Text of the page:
Usually the acknowledgements in a book of poetry are where the author mentions where the poems were previously published. But in her newest poetry collection, Come-Hither Honeycomb (paperback), writer Erin Belieu includes a note of thanks for, “Debbie Gary, whose generosity (and airplane hangar) allowed me the space to finish this book.” To find out why — and, well, more important things like what inspired and influenced these poems — please enjoy the following email interview.
Photo Credit: Gesi Schilling
First off, does Come-Hither Honeycomb have a theme to it, something that ties it all together?
I can’t say my books are ever consciously themed. Or they haven’t been so far. Unless my lived experience, and intellectual and emotional preoccupations and the filters my imagination then sends them through, are a theme.
I can say Come-Hither Honeycomb was written over a long period of great, life changing pain and living through that and then coming through the other side a little busted up around the edges. I had an emotional limp for a long time. A lot of my long-held beliefs about who I was in the world and what I believed were smashed over the time this book was being written. But, as is the case if we’re lucky, coming to the other side of that has turned out to be a very good thing. I’d rather live truthfully, even if I wear scars from the effort, some of them self-inflicted.
Unless I’m mistaken, the poems in Come-Hither Honeycomb are all free verse. Why do you think that form is best for what you want to express?
The poems in Come-Hither Honeycomb are primarily free verse — though the opening poem is a proper villanelle, no cheating on that one. But I’ve always been a free verse writer who has a lot of perceptibly formal elements in my poems. So the free verse in Come-Hither Honeycomb often fall roughly into iambic meter. I pay a lot of attention to my poems’ meters, even if they’re organically organized into patterns. The poems also play with syncopated repetitions and white space. And I tend to use a lot of internal rhyme in these poems. Free verse always hits me as an unfortunate name, as all good poetry has formal strictures of one sort or another.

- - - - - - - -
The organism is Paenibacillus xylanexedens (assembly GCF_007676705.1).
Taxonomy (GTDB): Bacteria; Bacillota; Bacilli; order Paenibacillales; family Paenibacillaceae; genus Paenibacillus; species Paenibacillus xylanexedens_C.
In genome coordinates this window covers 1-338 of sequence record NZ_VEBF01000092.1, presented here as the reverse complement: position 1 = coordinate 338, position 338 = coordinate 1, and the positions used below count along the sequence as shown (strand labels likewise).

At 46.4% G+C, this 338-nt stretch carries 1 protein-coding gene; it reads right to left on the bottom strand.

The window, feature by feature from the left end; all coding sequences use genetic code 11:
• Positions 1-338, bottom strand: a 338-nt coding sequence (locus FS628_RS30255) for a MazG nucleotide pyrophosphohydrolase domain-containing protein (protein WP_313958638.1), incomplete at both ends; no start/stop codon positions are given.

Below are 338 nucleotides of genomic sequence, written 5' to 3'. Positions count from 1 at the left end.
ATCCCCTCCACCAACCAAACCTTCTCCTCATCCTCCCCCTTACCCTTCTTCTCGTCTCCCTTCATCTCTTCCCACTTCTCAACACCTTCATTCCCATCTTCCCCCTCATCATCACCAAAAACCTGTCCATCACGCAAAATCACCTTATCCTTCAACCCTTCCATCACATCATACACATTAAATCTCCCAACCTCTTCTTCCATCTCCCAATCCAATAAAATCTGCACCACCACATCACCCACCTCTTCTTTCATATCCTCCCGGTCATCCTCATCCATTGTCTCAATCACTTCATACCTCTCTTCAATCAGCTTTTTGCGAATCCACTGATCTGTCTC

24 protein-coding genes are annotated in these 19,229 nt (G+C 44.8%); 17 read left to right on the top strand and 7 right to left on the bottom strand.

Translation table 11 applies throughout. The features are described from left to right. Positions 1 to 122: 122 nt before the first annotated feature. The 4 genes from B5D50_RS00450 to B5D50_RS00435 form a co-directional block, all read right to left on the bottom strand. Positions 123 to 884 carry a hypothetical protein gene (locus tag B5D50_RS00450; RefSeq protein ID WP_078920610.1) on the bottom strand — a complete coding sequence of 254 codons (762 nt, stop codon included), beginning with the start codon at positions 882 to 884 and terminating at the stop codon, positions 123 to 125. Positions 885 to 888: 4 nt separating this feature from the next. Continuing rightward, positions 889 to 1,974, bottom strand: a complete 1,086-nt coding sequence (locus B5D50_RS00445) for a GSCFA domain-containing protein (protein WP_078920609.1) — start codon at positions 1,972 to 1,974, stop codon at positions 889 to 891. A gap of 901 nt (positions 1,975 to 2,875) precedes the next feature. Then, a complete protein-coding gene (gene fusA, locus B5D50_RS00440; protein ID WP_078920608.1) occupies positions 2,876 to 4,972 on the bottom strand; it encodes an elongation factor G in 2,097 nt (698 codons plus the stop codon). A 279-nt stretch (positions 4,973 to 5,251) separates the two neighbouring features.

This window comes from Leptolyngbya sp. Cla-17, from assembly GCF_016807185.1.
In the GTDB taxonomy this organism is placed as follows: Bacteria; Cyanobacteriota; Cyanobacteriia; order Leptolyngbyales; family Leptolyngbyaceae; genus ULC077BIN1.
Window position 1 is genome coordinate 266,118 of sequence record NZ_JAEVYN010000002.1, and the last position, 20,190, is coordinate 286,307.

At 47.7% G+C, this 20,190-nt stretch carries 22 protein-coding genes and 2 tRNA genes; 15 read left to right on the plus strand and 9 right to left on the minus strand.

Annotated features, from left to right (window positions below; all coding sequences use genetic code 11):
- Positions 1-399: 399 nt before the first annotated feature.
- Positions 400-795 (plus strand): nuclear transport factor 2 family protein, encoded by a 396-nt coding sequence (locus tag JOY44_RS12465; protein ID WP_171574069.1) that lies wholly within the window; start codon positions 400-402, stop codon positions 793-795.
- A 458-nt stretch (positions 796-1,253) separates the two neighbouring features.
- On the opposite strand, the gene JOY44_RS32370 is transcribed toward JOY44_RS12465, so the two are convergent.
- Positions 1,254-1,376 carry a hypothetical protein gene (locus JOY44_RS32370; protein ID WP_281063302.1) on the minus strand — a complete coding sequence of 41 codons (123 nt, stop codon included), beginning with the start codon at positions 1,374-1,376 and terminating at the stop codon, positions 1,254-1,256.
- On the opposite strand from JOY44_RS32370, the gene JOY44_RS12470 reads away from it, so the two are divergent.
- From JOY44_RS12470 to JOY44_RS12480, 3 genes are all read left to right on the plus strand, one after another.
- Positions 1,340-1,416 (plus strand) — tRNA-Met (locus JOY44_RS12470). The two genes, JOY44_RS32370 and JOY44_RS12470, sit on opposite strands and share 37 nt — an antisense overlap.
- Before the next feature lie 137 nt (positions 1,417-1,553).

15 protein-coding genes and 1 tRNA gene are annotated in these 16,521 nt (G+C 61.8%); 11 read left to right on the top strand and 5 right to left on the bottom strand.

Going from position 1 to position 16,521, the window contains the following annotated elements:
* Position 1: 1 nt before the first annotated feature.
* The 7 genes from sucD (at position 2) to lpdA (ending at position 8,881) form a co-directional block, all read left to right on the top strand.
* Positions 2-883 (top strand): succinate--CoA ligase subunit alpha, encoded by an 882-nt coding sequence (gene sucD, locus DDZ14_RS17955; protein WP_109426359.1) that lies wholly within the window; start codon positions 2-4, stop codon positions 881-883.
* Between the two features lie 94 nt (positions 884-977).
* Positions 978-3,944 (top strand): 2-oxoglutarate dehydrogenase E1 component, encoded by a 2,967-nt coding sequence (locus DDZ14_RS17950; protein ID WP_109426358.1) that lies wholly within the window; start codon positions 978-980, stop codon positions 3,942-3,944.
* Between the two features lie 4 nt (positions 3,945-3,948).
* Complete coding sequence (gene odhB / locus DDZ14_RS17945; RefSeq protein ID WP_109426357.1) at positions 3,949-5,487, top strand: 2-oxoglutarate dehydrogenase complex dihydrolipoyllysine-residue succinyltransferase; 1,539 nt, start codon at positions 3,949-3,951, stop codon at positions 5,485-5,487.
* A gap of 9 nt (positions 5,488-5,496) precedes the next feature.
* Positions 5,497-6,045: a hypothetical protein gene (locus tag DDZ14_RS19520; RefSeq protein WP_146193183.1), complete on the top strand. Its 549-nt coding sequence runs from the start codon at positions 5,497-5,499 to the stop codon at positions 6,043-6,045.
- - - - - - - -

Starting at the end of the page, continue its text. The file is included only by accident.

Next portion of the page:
Come-Hither Honeycomb is your fifth book of poems. Are there any writers who had a big influence on these poems but not on the ones in your previous books?
I don’t know if this book has any particular influences unto itself. I have a little posse of canonical and contemporary writers that have long been the writers I see myself as being in conversation with: Frank O’Hara, W.H. Auden, Robert Hayden, Sylvia Plath, Philip Larkin, Elizabeth Bishop, Adrienne Rich, Richard Hugo, Carl Phillips, Mark Bibbins, Dana Levin, Jennifer L. Knox, Adrian Matejka, Kevin Prufer, Cate Marvin, Terrance Hayes. I’m usually thinking about their craft and / or talking back to them collectively or individually in some way. Reading their work usually unsticks me when a poem is being recalcitrant.
How about such non-literary influences as movies, music, or visual art; did any of those things have a particularly big influence on Come-Hither Honeycomb?